Longitudinal assesment Blue Dog

Meints, K., Lakestani, N & De Keuster, T. A Longitudinal Assessment of the Blue Dog Bite Prevention Programme.

After is has been shown that the “Test Yourself module” on the Blue Dog dog bite prevention DVD successfully teaches children about safe behaviour with dogs (Meints & De Keuster, 2009; Schwebel & Morrongiello, Davi, Stewart & Bell, 2012), we were interested to find out if also the more general, educational Blue Dog story modules on the DVD increase children’s knowledge about safe behaviour with dogs. We were further interested to see if children use the acquired knowledge and change their behaviour with their own dog.

We carried out an empirical assessment of children's learning using the interactive “Blue Dog” DVD. In a longitudinal with cross-sectional experimental design, thirty-three 3-, 4- and 5-year-old children were initially tested on a laptop with a set of 15 different interactive and animated child-dog-scenes. They had to choose either a safe or an unsafe outcome of the interaction. In the training phase children were allowed to watch the Blue Dog stories which inform children about what dogs like or dislike.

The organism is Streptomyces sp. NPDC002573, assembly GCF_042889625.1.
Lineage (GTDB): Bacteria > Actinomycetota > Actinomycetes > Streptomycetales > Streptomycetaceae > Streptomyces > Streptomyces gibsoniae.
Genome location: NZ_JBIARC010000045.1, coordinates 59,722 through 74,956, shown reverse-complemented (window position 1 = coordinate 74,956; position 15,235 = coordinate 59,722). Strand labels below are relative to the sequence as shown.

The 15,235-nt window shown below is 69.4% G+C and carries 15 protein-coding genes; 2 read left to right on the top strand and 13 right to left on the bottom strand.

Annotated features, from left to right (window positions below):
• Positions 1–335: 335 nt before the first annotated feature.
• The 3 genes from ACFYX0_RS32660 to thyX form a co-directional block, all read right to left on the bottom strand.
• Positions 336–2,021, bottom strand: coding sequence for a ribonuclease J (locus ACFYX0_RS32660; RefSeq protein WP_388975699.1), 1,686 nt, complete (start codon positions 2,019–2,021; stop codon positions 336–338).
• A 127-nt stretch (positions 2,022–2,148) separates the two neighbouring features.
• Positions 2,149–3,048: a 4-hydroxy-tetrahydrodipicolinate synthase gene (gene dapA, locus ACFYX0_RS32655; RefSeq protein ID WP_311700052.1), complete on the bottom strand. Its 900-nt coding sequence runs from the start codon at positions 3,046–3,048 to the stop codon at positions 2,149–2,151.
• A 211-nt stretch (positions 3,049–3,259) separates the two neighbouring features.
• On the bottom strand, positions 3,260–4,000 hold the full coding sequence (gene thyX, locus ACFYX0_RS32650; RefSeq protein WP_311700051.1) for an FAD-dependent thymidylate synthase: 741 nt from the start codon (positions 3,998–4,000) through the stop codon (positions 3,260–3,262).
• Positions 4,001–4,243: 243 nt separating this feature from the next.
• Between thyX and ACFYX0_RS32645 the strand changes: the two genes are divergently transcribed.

Then, in the second testing phase on the same day, different cartoon actors and dogs were used for the same scenes as on the first testing occasion, interspersed with distracter scenes. Children again chose the outcome. Children were again tested after 8 weeks, 6 months and 1 year. Half of the children were allowed to take the DVD and parent booklet home, the other half only took the booklet home. A repeated-measures ANOVA was carried out with Age, Blue Dog group (DVD & booklet vs. booklet only) as independent variables and scores of the chosen outcomes in the test phases as dependent variable.

Results show significant increases in correct responses after using the CD in all children. Children retained this knowledge in all testing phases with the exception of the youngest children in the condition without the DVD – younger children profit more from being able to use the DVD. As expected, older children exhibit significantly more correct responses than younger children. Assessment results indicate that children learn successfully from the Blue Dog educational stories module on the CD. Therefore, the CD helps to educate children to behave safely with dogs. First inspection of the accompanying parental questionnaires after the 8 week time point revealed that by this stage 38% of children interacted more safely with their own dog and 50% of children acted more safely with dogs in general. Also, 74% of parents found the booklet useful to teach their children safe behaviour with dogs.
Thus, we have further evidence that the Blue Dog programme helps to educates children to behave safely with dogs and can aid in dog bite prevention.

Research was funded by University of Lincoln.

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